What is Febrile Seizure?

Febrile means feverish; any seizure or convulsion which is accompanied by fever is known as febrile seizure. The look of child during seizure seems life threatening (Child’s whole body is shivering, shaking, twitching, eyes may roll up, there could be frothing from mouth and child may become unconscious) and it can be very frightening for parents.

They are scary to witness but remember that they are fairly common.  But they are usually not serious and have NO long term bad effects on brain.

Simple Febrile Seizure typically occurs in

  • Age: 6 months to 5 years
  • Usually happens on the first day of febrile illness
  • Lasts for few minutes only
  • It is generalized (i.e. not localized to one body part)
  • Usually occurs once in 24 hours
  • No previous neurological illnesses in child

Salient Features:

  • Currently there is no evidence that simple febrile seizures cause structural damage to the brain
  • With the exception of a high rate of recurrence, no long-term adverse effects of simple febrile seizures have been identified.
  • Administering prophylactic acetaminophen/Paracetamol (any other fever drug) during febrile episodes was ineffective in preventing or reducing fever and in preventing febrile-seizure recurrence
  • Long-term therapy with antiepileptic drugs is not recommended
  • Febrile seizures are not considered epilepsy, and kids who’ve had a febrile seizure; only have a slightly increased risk for developing epilepsy compared to the general population.


Just the site of your baby during seizure can be terrifying and very distressing for parents but Do not Panic (The episode might look life threatening but febrile seizures are very benign and child’s brain development is normal)

Follow  these steps:

  • Make sure your child is in a safe place.
  • Put your child sideways by turning the body to one side; to prevent choking
  • Watch for danger signs like breathing difficulty, child turns blue.
  • Wait for Seizure to get over and then shift the child to nearest hospital/medical care facilities for proper evaluation of your child’s condition and to rule out serious illnesses like Meningitis.

Things one should NOT DO:

  • Do not shake the child, or try to hold or restrain your child.
  • Do not put anything in your child’s mouth.
  • Do not try to give any medicine while child is in active seizure not even fever-reducing medicine.
  • Do not try to put your child into cool or lukewarm water to cool off.

When the seizure is over, meet your child doctor to look for causes of Fever. The doctor will examine your child and ask you to describe the seizure. In most cases, no additional treatment is necessary. The doctor may recommend the standard treatment for fevers, which is paracetamol or ibuprofen.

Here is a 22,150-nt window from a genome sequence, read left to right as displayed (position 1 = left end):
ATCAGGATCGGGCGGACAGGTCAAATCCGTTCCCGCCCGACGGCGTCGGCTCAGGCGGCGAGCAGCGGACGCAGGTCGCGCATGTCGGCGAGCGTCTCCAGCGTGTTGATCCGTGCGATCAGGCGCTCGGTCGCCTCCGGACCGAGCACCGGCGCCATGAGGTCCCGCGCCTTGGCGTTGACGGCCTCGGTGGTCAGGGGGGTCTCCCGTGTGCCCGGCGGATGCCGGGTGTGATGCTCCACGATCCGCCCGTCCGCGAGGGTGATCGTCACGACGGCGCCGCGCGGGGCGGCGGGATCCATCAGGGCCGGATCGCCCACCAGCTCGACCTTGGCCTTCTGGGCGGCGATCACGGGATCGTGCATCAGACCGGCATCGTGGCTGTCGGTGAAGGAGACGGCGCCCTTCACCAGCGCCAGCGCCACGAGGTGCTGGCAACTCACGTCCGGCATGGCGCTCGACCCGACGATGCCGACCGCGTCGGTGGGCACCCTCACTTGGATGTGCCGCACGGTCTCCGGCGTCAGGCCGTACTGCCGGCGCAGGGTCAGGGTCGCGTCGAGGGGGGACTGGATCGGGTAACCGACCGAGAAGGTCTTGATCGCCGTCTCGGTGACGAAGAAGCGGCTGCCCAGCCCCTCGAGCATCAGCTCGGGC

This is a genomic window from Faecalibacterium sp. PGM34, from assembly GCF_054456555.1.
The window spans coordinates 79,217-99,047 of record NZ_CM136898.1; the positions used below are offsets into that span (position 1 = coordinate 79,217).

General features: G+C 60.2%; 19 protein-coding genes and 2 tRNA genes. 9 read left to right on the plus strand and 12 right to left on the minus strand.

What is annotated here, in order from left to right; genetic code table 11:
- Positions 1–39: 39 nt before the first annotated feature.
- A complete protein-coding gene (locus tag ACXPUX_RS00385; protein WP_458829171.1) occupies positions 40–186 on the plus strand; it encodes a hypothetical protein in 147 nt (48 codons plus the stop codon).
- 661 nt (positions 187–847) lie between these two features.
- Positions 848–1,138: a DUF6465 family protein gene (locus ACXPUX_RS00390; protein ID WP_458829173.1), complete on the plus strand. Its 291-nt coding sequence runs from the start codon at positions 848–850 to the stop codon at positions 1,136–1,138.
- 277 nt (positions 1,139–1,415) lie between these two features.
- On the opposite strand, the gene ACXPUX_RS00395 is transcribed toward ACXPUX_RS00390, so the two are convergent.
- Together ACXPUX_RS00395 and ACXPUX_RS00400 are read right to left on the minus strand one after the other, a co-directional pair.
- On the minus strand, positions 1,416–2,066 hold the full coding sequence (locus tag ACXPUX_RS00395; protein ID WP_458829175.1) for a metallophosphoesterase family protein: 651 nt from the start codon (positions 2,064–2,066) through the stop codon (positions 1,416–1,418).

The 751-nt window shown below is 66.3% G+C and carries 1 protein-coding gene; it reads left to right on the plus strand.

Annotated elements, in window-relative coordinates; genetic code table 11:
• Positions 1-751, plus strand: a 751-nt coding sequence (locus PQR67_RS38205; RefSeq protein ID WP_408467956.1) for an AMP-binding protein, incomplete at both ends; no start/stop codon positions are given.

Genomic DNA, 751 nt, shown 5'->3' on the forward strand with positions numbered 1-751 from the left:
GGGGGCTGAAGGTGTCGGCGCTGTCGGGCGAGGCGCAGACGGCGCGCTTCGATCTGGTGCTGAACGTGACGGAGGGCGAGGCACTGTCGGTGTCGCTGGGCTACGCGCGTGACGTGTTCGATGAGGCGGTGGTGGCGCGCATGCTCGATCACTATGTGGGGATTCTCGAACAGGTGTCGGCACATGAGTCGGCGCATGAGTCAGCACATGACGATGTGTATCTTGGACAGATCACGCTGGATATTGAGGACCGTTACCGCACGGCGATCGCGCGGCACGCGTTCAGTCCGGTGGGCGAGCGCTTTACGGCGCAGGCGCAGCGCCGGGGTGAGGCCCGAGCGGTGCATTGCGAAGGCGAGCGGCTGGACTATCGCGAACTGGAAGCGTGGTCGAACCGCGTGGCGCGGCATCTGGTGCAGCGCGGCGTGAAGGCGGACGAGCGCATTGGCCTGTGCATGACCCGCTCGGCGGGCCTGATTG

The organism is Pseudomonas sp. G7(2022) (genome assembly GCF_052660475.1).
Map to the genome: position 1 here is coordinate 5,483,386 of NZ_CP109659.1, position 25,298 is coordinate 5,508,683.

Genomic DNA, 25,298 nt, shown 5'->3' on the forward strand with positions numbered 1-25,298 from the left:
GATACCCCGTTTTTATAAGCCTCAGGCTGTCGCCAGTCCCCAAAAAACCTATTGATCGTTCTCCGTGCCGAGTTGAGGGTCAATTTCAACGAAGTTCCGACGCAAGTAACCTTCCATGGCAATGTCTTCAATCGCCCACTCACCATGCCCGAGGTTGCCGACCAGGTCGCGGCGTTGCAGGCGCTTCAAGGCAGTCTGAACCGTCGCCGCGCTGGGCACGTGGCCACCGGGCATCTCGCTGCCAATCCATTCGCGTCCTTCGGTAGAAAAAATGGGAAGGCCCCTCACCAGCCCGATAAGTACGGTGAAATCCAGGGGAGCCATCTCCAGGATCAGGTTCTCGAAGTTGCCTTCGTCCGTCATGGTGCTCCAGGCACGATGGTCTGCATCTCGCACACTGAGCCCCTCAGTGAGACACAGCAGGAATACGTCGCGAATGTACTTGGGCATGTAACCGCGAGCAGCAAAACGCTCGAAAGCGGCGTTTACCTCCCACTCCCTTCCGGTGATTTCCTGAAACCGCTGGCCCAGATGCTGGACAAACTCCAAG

Conditions which need urgent Hospitalization are

  • If the child is under 1 year old, looks very ill, or has other symptoms such as diarrhea or vomiting; child will go through few tests to rule out other illnesses like Meningitis and determine the cause of fever.
  • The seizure lasts more than several minutes
  • If the child is having breathing difficulty or child turns blue
  • If the child looks ill, lethargic and is not responding normally
  • Persistent vomiting is there


Midazolam nasal spray, Tablet Frisium, and various other medications might be prescribed by your child’s doctor as per need of your child and hospital protocol.


Neuroimaging and EEG need to be done during first episode just to rule out other illnesses with seizure. Investigations to find the cause of fever may also be done which may include few blood test and urine test.

Recurrence of Febrile Seizures is high in following cases:

  • Younger children (less than 18 months)
  • Shorter duration of fever before onset of seizure increases the risk of recurrence
  • Family history of febrile seizure (in sibling or any other family member)
  • Lower the peak of Fever at onset of seizure ,higher the chances of recurrence

Few children might develop seizure without fever later. These children have

  • Complex febrile Seizure
  • Family history of epilepsy
  • Neurological illness or developmental delay (eg. Cerebral palsy, Hydrocephalus etc)
Simple Febrile SeizureComplex Febrile Seizure
Age: 6months to 5 yearsThey can occur before and after that
Lasts only few minuteLast longer even up to 15 minutes
Generalised (Whole body involved)Localised / Focal (May involve only one body part)
No previous neurological issuesMay have previous neurological illnesses like Cerebral Palsy
Once in 24 hour periodCan occur more than once in 24 hours

To Summarise

Simple febrile seizure is a benign and common event in children between the ages of 6 and 60 months. Nearly all children have an excellent prognosis. There is evidence that both continuous antiepileptic therapy with phenobarbital, primidone, or valproic acid and intermittent therapy with oral diazepam are effective in reducing the risk of recurrence, the potential toxicities associated with antiepileptic drugs outweigh the relatively minor risks associated with simple febrile seizures. As such, long-term therapy is not recommended. In situations in which parental anxiety associated with febrile seizures is severe, intermittent oral diazepam at the onset of febrile illness may be effective in preventing recurrence. Although antipyretics may improve the comfort of the child, they will not prevent febrile seizures